Overview of the Computer Services Industry
The computer services industry is made up of a range of professional service providers. As technology has evolved from the mainframe data center and become distributed and commoditised, so the range of desktop services sector has developed. A service provider exists for virtually all aspects of the computer industry. Most suppliers take on skilled and trained technicians whose job it is to help clients install, configure, secure, maintain, support, repair and learn. The multi billion pound industry is susceptible to cutbacks in operating budgets as competition for large contracts is fierce.
Most large computer manufacturers have dedicated divisions providing a range of computer services including outsourcing and total managed services. These aims to cater for the corporate market. Whereas the SME market tends to rely on the services of local computer repair shops, consultants, training companies and network providers.
The cost of some high-value computer services is out of reach of many small firms. Yet the impact of loss of data, a computer failure or unplanned downtime can be proportionately greater on a small company than a large one. For example, if a small business loses all their data due to a PC failure the results can be catastrophic. Outstanding invoices may be delayed, customer details lost, employees may not be able to be paid and tax data lost. Conversely, a large corporate is more likely to be able to afford to implement multiple backup processes across different networks.
The most popular type of computer service is a standard 'break fix' hardware maintenance agreement. This usually encompasses hardware installation, upgrades and repair services. When a PC fails the user can log a fault-call with the suppliers' call centre. The provider then dispatches a qualified engineer to the customer premises to repair the fault. If the warranty includes a return to base (RTB) clause, a courier may be dispatched instead to collect the broken computer and return it to the manufacturer for adjustment. Similarly, a preventative maintenance service involves the suppliers' engineer visiting the client to optimise software and diagnose potential computer hardware problems with a PC or server. This may also include networking equipment (such as a broadband connection or local area network). The aim is to tune up the performance of the equipment as well as keep software applications up-to-date and fully optimised.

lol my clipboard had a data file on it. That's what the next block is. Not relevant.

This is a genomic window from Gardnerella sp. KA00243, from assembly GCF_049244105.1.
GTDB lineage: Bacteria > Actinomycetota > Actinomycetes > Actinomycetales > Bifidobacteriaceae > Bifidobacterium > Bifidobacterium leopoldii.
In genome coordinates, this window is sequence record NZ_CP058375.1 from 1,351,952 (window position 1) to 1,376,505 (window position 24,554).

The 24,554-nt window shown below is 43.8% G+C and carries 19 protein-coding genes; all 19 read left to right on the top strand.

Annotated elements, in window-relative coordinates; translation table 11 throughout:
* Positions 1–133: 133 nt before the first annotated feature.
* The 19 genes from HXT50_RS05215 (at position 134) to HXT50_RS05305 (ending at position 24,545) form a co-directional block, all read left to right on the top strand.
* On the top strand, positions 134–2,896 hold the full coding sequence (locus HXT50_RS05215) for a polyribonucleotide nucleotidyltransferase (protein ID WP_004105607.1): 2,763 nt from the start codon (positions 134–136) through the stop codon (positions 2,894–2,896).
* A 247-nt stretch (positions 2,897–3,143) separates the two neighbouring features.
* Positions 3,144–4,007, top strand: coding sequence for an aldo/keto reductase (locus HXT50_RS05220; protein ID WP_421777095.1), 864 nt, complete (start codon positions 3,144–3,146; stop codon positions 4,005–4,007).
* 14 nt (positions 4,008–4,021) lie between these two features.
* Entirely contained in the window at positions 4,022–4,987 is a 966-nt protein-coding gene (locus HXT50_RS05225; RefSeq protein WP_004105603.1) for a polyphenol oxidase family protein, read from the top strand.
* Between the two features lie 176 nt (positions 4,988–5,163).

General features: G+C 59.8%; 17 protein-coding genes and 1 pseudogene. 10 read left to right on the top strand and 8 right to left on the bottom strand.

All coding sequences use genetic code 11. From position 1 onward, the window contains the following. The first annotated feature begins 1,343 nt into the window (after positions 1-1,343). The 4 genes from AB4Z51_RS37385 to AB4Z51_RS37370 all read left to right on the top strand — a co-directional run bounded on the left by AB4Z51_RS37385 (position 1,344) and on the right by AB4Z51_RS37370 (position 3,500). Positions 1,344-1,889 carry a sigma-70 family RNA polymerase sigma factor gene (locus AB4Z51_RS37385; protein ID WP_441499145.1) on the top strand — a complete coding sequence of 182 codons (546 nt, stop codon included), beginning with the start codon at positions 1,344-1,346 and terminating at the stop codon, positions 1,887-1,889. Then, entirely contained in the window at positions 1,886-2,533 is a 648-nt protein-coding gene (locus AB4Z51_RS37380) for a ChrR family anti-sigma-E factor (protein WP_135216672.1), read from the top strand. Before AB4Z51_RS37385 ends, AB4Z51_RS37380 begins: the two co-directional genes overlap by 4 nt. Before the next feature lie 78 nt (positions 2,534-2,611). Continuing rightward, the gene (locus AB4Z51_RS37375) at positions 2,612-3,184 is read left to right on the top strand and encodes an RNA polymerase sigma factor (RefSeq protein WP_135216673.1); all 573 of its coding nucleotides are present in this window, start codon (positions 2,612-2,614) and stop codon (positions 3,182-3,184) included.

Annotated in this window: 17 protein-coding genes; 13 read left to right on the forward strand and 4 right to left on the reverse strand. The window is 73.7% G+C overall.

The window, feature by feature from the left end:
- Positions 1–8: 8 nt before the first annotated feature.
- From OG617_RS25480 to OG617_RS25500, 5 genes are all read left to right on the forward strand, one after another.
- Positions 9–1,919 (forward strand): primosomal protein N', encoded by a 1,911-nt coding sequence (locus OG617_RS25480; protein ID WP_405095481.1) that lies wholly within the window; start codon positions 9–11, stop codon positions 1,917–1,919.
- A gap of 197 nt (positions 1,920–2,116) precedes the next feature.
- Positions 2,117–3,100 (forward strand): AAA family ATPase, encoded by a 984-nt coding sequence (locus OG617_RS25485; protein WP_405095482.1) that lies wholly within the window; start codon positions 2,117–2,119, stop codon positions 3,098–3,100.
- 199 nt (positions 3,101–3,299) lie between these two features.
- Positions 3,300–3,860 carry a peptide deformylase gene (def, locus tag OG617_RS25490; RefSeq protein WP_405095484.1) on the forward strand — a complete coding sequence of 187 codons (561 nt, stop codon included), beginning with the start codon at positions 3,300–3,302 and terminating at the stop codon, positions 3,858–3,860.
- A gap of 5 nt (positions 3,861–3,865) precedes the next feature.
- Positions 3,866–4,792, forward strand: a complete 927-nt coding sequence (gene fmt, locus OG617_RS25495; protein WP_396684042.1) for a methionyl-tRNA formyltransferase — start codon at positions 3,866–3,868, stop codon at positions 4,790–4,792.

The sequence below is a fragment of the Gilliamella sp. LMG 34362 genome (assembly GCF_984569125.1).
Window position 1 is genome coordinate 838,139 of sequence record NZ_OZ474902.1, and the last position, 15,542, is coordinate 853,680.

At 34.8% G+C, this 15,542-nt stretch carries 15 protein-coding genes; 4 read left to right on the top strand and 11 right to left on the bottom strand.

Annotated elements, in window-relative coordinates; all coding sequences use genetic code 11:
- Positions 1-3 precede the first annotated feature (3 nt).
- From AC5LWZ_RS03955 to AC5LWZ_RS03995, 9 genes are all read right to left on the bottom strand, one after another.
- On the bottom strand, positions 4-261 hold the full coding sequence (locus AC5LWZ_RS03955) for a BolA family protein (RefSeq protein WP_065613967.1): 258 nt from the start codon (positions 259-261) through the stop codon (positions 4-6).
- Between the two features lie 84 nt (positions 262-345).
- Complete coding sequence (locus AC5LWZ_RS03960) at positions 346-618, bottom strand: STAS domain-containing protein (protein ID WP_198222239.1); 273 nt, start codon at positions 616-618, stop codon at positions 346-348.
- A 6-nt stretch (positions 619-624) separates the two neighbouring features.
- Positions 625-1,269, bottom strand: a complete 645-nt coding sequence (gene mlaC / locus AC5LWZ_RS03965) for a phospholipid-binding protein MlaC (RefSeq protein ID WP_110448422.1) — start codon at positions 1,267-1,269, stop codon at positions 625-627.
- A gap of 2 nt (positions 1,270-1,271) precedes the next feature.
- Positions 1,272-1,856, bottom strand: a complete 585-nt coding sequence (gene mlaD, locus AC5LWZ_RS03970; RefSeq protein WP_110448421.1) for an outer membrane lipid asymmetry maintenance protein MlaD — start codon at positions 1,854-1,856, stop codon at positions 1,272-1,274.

Most computer services contracts are sold with an attached service level agreement (SLA). This defines the parameters and capabilities of computer service. Most SLA's include call centre opening hours, a defined call handling process, key contacts and escalation rules, call to fix repair times and descriptions of levels of severity. Some SLA's are also marketed with financial penalties aimed at reassuring the client. If a computer problem cannot be resolved according to the terms of the contract, a financial compensation penalty may be paid by the computer services supplier to the client.
Many larger companies need a dedicated data centre to servers that run bespoke applications, email and accounting. To help these companies, many computer room monitoring and management services exist. These offer customers the ability to outsource their data centre requirements rather than purchase equipment to manage in-house. Some very large companies prefer to own or lease computer equipment and manage it using their own employees within their own data centre. To spread the capital cost of hardware and maintenance combined there are many rental and leasing service providers specialising in financial solutions for large investments in IT infrastructure.
Business directories are a great way of comparing service providers accreditations, testimonials and costs. For example, the web is full of online business listings for programming services. Computer programming is a vital computer service for firms that require bespoke business applications. Computer programming is a highly technical field of expertise. Programmers of SQL, C, PHP, Visual Basic and many more computer languages can create in-house applications for invoicing, ordering, sales management etc. To supplement development work, software testing services exist to ensure data integrity. Many small firms don't really need bespoke applications and instead run their businesses using off-the-shelf business software to handle day-to-day word-processing, accounting, email and marketing. To get the best out of these software tools there is a host of business training services available.
As businesses have become more reliant upon cloud-based storage and information sharing, so the growth of security and encryption services has flourished. Many provide specialist consultancy advice to help businesses secure critical data. The growth of electronic data has also created specialist providers providing scanning services, document management services and digital imaging services. When a company loses mission-critical data a data recovery provider may be able to restore and uncover deleted or lost data from a hard disk that has a fault.
Before a business can get its own company website designed and hosted, they may need to buy a suitable domain name that closely matches their registered company name. Consequently, another popular online internet service is domain name registration. There are many national registrars and accredited resellers in most countries helping small firms secure their online presence. Demand is continually fuelled by the creation of new companies, the expiry of old domains (that enter the second user market), and the creation of new types of domain extensions.